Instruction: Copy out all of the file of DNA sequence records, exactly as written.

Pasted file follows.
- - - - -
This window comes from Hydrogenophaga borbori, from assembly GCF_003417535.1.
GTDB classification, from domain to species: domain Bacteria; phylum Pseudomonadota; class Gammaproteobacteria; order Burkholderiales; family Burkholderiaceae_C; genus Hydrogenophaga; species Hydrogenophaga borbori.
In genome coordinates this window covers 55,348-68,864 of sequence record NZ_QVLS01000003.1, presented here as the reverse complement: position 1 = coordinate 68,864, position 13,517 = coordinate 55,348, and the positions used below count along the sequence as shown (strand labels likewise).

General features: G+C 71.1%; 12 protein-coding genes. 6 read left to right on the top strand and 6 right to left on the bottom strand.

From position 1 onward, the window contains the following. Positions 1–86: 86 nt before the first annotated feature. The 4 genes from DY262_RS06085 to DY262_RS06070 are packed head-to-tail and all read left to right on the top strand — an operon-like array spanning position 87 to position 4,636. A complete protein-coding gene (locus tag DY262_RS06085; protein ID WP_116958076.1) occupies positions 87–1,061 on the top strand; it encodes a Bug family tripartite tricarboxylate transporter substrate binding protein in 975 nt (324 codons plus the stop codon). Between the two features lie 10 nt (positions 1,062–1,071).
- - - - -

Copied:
This window comes from Hydrogenophaga borbori, from assembly GCF_003417535.1.
GTDB classification, from domain to species: domain Bacteria; phylum Pseudomonadota; class Gammaproteobacteria; order Burkholderiales; family Burkholderiaceae_C; genus Hydrogenophaga; species Hydrogenophaga borbori.
In genome coordinates this window covers 55,348-68,864 of sequence record NZ_QVLS01000003.1, presented here as the reverse complement: position 1 = coordinate 68,864, position 13,517 = coordinate 55,348, and the positions used below count along the sequence as shown (strand labels likewise).

General features: G+C 71.1%; 12 protein-coding genes. 6 read left to right on the top strand and 6 right to left on the bottom strand.

From position 1 onward, the window contains the following. Positions 1–86: 86 nt before the first annotated feature. The 4 genes from DY262_RS06085 to DY262_RS06070 are packed head-to-tail and all read left to right on the top strand — an operon-like array spanning position 87 to position 4,636. A complete protein-coding gene (locus tag DY262_RS06085; protein ID WP_116958076.1) occupies positions 87–1,061 on the top strand; it encodes a Bug family tripartite tricarboxylate transporter substrate binding protein in 975 nt (324 codons plus the stop codon). Between the two features lie 10 nt (positions 1,062–1,071).